Unopinionated Media

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One of my pet peeves is the idea that the news reporting of the New York Times, the Washington Post, et. al. is utterly free of bias or opinion. That attitude—which you saw in Times reporter Peter Baker’s complaints about the addition of Talking Points Memo and Huffington Post to the White House print pool—is just infuriating. Even a casual perusal of the Times or the Post (or, for that matter, the more right-leaning Wall Street Journal) will turn up examples of reporters and/or editors injecting their own thoughts or opinions into stories. And even the cleanest of stories is still affected by the reporter’s decisions: who to talk to, how to describe events, and what kind of credibility to give to different sources. Anyway, today’s example is a story in the Times about Obama’s plans for his State of the Union address, which is scheduled for Wednesday. Describing the administration’s new economic recovery proposals, the reporter writes:

Such programs are, notably, much less far-reaching than Mr. Obama’s expansive first-year agenda of passing an economic recovery package, bailing out the auto industry, overhauling the health care system, passing energy legislation and imposing tough new restrictions on banks. That agenda has left him vulnerable to criticism that he is using the government to remake every aspect of American society.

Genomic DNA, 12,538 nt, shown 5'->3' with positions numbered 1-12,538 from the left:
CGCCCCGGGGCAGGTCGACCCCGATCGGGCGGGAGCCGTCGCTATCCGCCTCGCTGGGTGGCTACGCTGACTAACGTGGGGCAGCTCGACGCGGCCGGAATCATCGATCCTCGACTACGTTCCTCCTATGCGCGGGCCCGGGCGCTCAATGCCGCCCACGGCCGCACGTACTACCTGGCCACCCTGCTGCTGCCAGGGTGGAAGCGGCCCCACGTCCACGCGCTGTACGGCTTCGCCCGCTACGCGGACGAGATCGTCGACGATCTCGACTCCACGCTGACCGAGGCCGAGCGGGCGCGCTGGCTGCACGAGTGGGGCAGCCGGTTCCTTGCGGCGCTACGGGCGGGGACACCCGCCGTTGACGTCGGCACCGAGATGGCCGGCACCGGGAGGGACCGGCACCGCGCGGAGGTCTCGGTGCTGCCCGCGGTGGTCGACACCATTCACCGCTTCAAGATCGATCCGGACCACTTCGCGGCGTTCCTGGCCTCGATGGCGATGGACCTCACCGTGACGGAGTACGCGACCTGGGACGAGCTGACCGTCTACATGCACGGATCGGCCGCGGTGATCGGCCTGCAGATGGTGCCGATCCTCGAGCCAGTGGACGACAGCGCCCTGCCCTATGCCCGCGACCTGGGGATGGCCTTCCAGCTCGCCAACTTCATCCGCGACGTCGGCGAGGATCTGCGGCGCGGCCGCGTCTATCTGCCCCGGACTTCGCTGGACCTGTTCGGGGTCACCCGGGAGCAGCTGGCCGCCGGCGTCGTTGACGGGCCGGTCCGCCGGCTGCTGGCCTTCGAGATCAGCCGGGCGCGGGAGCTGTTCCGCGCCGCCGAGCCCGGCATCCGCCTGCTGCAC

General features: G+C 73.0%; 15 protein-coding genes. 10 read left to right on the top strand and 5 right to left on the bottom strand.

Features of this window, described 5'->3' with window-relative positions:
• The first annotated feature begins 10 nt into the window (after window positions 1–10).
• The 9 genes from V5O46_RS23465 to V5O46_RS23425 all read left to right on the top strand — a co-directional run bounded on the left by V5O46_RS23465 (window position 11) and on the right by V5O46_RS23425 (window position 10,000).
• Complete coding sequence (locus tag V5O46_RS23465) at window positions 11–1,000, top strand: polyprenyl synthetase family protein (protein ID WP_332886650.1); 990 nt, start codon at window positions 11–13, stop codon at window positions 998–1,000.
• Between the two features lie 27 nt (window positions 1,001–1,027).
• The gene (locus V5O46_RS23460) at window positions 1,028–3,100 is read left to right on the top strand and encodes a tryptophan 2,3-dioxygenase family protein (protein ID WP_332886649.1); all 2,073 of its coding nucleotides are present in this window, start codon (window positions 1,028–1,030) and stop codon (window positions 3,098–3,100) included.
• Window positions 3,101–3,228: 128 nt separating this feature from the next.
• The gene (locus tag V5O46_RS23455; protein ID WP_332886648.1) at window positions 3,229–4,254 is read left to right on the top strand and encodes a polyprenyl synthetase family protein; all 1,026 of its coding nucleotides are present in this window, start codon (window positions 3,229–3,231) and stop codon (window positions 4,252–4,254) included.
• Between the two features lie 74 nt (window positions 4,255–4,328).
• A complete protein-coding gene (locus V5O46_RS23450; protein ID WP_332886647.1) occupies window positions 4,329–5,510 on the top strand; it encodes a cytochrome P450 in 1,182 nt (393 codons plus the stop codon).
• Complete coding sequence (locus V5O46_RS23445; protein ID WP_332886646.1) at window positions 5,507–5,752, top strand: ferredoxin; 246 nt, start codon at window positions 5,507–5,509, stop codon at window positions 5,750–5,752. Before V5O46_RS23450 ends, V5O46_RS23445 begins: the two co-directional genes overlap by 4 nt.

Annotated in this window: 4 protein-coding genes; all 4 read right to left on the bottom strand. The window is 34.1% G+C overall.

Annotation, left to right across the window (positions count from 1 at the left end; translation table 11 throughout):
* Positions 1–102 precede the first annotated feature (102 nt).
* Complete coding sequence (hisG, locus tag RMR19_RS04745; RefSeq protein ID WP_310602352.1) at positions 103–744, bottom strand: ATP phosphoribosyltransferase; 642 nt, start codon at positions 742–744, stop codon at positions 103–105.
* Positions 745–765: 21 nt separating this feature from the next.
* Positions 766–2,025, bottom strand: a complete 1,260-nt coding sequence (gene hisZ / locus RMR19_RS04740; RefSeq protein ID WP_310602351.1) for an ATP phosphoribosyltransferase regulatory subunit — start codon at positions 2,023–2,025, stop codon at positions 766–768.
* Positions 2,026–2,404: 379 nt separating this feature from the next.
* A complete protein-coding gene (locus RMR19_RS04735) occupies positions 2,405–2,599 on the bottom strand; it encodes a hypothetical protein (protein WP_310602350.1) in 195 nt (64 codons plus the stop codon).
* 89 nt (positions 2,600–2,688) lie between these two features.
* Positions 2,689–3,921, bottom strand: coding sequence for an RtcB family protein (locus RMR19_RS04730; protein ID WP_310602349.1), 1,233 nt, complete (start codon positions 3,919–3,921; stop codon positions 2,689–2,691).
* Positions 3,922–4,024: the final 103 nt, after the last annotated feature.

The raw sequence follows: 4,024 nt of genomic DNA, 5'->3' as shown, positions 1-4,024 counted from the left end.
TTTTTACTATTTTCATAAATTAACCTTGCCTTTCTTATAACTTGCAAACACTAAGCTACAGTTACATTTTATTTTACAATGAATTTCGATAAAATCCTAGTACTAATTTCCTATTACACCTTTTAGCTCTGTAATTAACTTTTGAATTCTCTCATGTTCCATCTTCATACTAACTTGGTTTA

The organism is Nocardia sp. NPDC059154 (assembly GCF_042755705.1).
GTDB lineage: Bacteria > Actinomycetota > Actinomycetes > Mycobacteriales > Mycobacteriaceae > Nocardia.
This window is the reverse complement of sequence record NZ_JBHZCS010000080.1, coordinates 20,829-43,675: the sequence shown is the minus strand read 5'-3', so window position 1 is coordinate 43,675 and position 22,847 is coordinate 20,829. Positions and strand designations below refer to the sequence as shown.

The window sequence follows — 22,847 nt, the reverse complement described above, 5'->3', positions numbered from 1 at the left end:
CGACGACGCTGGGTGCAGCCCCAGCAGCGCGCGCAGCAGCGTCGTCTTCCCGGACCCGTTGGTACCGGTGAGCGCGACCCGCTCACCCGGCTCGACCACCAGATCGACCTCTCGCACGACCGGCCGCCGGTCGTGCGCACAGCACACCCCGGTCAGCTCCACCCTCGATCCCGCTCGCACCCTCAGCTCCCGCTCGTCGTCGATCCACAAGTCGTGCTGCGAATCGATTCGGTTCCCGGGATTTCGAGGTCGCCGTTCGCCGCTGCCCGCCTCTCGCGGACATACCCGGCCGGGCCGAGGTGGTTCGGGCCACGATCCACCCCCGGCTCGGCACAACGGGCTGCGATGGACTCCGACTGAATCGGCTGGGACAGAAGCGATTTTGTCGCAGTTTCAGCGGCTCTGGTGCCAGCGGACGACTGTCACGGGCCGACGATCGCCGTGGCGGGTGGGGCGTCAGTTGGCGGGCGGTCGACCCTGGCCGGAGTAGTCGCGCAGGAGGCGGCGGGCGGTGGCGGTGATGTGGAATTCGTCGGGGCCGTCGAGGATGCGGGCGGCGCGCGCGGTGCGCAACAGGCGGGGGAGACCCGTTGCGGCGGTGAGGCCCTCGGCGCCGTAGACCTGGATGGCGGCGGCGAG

I added the emphasis there, but that sentence sticks out anyway. It’s hilariously broad—”every” aspect of American society? It’s totally unattached to any sourcing or evidence. Who are these critics? Do they have names? If “Republicans” or “Tea Party activists” are claiming that Obama is using government to remake American society, readers should know that. Just saying that Obama is “vulnerable to criticism” without saying where that criticism is coming from gives the claim a credibility it doesn’t deserve. Does America society seem “remade” to you?

The entire article is problematic as “straight news” because the reporter is arguing that Obama is moderating his policy positions to appeal to the political center. Never mind that White House officials explicitly deny this premise. (White House officials have been known to lie, of course.) The bottom line is that the reporter is making a call about what the truth of the matter is. Breaking news: that’s an opinion. Just because I happen to think it’s a correct opinion doesn’t make it a fact. The article should have had an “analysis” tag. Or maybe the Times should drop the act and just admit that it’s doing the same thing that TPM is—just with a centrist bias instead of a liberal one.

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